The Windward Community College position is that construction of the long term care facility as planned in the HSH Master plan will seriously impact the logical future expansion of WCC and will significantly impact both the esthetics and functionality of the Great Lawn which is a key architectural element of the WCC campus. If the WCC was to acquire the HSH parcel, their vision is to repair and maintain the Bishop Building and build an additional building on the makai end of the parcel which would be aligned with existing buildings and which would protect the integrity of the great lawn.

References and Documentation

Certificate of Need has been completed and is available at this link:

Correspondence relating to a land exchange

Doug Dykstra

9:41 AM (1 hour ago)

to me

This was the earlier effort to pursue a swap, but as you can see Dr. Fridovich preferred not to follow up.  We were considering the forested parcel at this time, but it was not on the table yet and as you can see discussions were discouraged by this e-mail until March of 2014 when DOH asked for a meeting where we did put the forested parcel on the table.  I do not have any direct communications about the rejection of that offer, however.

Douglas Dykstra
Windward Community College
808-235-7401 (ph)

From: Fridovich, Mark A. [mailto:Mark.Fridovich@doh.hawaii.gov]
Sent: Thursday, April 11, 2013 10:33 AM
To: Doug Dykstra
Subject: RE: Land Swap Possibility

Thank you for the effort Doug,

But we will not be pursuing this option.

Mark A. Fridovich, Ph.D., M.P.A.
Adult Mental Health Division
Department of Health
State of Hawaii

From: Doug Dykstra [mailto:dykstra@hawaii.edu]
Sent: Wednesday, April 03, 2013 10:34 AM
To: Fridovich, Mark A.
Subject: Land Swap Possibility
Importance: High

Hi Mark,

My boss, John Morton is enthusiastic about the possibility of finding an acceptable land swap for the long term care facility.  He has asked how important proximity of location to the State Hospital would be.  My guess is that proximity is preferable, but not essential, although I am pretty sure a location on O'ahu would be essential.  Since I would prefer not to give John a guess I am asking you if you could give me some guidelines on this?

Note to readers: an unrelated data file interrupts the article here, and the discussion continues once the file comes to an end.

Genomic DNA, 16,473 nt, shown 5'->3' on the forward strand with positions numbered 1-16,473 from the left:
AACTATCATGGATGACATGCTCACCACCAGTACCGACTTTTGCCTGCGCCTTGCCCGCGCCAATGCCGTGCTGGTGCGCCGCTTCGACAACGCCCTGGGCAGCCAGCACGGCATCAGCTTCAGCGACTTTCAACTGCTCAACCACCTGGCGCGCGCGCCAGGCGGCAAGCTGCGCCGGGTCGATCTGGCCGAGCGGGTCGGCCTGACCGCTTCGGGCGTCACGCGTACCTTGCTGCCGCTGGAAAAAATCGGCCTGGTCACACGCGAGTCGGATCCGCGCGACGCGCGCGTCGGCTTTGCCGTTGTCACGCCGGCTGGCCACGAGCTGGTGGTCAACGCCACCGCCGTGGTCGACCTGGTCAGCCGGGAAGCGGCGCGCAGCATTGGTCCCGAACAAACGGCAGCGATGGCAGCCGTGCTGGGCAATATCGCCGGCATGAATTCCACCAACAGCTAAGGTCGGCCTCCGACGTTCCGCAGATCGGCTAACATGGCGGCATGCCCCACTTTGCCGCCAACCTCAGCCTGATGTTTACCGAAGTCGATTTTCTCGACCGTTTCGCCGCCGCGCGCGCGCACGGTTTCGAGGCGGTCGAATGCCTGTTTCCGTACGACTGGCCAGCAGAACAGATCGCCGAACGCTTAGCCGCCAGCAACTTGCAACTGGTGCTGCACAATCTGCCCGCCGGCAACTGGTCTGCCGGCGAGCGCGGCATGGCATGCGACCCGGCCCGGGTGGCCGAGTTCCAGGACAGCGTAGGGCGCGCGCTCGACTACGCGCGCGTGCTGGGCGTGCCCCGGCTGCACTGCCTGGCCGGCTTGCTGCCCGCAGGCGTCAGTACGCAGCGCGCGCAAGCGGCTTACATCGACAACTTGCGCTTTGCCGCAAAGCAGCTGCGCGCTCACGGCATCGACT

Douglas Dykstra
Windward Community College
Fax 808-247-5362

This is the Historic Bishop Building slated for demolition to make room for the long tern care facilitiy.
 This is the extension of the Windward Community College Great Lawn onto Hawaii State Hospital Property.  A corner of the Bishop Building is in the extreme right of the picture. Visualize a two story building extending down the slope to the makai road.
 The right curb is the boundary between the Windward Community College and the Hawaii State Hospital. The long term care facility will be built on the property on the right.
 This is the Great Lawn of the Windward Community College Campus.

1 comment:

Bill Sager said...

A follow up with the Division of Historic Preservation(DHP) in January 2016 revealed that the Hawaii State Hospital(HSH) has not yet submitted the required documentation to the DHP. The HSH does not have approval to proceed with the demolition of the Bishop Building.

Therefore, the statement in the PIG report that the HSH has approval to proceed is incorrect.